As a supplier, you can locate your business anywhere and allow your customers to connect to you in any way. You can charge what you like for storage of published documents and for connection time, and you have complete control over credits and payments. In an attempt to avoid the mega-companies that currently dominate publishing (apparently there are about 40 "important" publishing companies out of a set of some 70,000), Nelson specifically designed Xanadu on a franchise system. Anyone can set up as a supplier with some hardware and a connection, and anyone can set up as a publisher

In brief then:

  • The publisher pays for storage, the reader pays for delivery, along with a small per-byte royalty. Nelson recommends rates in the range of 1/10,000 of a cent per byte for text, perhaps one cent per minute of video.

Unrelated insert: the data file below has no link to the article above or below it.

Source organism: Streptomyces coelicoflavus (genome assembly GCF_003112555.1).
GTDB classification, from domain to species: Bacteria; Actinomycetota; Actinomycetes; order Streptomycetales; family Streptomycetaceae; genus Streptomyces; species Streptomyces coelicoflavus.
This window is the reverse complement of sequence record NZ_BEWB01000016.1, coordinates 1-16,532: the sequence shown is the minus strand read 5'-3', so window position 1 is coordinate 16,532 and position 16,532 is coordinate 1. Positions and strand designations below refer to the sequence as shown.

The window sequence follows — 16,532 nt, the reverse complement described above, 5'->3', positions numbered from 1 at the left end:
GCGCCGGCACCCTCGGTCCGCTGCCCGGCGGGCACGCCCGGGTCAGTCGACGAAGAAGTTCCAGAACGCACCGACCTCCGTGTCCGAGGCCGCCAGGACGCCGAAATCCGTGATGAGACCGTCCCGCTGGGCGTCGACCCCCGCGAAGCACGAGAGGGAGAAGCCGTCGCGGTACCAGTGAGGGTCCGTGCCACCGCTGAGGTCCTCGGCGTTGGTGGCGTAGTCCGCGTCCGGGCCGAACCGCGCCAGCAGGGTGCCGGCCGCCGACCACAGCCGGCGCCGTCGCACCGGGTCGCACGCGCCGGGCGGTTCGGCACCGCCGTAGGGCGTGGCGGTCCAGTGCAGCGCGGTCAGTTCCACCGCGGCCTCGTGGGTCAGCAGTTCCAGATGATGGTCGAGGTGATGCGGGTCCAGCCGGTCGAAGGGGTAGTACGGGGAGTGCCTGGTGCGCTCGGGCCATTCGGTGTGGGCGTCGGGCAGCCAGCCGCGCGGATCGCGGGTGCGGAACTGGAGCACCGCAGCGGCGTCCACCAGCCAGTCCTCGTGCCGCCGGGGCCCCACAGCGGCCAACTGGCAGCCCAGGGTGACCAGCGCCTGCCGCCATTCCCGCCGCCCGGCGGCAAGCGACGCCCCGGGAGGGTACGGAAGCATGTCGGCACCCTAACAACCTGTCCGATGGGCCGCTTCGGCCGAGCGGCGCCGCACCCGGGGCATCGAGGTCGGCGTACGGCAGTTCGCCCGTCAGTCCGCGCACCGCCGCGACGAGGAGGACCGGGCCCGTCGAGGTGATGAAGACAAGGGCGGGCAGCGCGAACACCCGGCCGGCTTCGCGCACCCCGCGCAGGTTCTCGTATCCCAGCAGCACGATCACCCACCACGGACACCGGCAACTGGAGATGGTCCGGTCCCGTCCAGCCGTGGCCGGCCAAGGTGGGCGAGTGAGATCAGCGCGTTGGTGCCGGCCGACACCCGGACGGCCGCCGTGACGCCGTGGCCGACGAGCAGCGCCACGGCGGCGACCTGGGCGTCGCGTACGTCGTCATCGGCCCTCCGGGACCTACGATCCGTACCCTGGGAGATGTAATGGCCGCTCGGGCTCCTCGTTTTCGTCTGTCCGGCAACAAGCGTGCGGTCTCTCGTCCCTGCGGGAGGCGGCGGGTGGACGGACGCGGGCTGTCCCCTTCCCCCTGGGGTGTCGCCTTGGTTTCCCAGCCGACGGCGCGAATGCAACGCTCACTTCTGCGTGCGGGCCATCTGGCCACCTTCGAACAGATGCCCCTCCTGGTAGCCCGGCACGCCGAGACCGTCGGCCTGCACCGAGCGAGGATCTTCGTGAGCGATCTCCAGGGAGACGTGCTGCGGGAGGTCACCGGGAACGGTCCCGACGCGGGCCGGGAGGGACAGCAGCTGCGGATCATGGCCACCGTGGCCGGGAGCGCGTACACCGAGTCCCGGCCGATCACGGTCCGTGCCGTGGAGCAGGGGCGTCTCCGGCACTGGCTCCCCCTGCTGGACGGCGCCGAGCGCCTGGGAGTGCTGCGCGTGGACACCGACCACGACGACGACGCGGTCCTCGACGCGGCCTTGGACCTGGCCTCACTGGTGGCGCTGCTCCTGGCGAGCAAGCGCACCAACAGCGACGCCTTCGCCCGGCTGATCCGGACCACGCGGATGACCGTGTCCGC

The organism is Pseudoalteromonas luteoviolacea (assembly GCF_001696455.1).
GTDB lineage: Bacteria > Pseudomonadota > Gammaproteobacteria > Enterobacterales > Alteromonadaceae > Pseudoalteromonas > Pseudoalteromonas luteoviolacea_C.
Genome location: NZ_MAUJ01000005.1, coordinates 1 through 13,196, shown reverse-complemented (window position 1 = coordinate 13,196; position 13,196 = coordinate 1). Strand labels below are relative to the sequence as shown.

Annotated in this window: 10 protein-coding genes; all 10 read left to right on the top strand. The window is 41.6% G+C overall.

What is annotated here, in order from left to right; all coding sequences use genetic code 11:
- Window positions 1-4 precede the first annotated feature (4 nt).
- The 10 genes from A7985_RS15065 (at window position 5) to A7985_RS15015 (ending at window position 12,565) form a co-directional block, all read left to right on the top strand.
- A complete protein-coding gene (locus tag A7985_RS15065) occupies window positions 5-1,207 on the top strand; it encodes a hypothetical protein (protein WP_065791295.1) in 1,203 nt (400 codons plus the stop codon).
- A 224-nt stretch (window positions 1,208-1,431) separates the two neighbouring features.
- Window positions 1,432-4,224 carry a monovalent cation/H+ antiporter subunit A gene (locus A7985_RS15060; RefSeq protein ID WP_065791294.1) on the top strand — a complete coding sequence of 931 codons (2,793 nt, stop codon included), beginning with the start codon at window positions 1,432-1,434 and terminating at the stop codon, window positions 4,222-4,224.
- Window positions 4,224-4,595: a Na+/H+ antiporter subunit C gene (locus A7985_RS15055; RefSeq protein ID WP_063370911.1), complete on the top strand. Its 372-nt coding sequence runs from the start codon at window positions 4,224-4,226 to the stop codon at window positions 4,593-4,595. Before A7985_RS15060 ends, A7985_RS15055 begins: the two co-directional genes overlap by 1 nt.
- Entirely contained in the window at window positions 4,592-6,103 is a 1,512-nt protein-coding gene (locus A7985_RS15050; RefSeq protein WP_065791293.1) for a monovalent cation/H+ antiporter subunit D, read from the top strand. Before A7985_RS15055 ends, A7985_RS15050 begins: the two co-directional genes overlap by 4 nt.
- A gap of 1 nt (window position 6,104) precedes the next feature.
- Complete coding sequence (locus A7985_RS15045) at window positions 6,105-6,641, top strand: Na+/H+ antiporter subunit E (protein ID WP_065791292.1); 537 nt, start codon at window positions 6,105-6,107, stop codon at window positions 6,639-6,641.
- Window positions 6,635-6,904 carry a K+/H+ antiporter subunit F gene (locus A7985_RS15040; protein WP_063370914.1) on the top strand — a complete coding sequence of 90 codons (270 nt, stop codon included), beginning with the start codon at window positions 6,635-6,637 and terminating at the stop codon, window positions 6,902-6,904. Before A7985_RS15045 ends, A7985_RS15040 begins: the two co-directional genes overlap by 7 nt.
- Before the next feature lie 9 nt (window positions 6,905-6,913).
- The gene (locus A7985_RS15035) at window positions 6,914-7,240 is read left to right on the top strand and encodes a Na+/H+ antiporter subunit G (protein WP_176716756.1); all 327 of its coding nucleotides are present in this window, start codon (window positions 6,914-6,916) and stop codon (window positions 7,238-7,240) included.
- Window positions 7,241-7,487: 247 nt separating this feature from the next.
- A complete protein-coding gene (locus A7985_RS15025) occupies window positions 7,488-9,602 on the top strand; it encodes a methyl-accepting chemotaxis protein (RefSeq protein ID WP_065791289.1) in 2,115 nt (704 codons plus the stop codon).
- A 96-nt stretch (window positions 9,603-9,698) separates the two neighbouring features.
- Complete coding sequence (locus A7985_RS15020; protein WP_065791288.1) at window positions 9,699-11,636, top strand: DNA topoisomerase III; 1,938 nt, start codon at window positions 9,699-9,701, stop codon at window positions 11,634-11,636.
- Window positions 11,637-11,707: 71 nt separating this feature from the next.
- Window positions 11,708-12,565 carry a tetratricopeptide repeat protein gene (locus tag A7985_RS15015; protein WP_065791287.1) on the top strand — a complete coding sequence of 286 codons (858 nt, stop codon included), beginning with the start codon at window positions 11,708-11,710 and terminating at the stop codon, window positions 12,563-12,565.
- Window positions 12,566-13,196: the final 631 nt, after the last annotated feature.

• The reader may send for any portion of any document and pays for just that portion, not the entire document. However, since the rates are so low, there’s no concept of browsing and then choosing what you want to buy. You pay for everything you see.
  • Anyone may quote anything in the Xanadu network by transclusion (virtual inclusion – it’s a hard concept to convey without an illustration, perhaps think of it as a publish & subscribe type link) from another publisher’s document. Royalties continue to flow automatically to the original publisher of information.
  • Anyone may publish links to anything in the Xanadu network (but remember, original documents remain inviolate, so you don’t have to worry about your data being corrupted by virtual graffiti).
  • Every document has an owner, the publisher, and that person pays for its storage on a Xanadu host machine.
  • Every link is also owned as a part of some document.
  • Connecting to one Xanadu node connects you to all nodes, and thus all documents and data objects. This inherently implies some sort of global name space for objects, I would assume.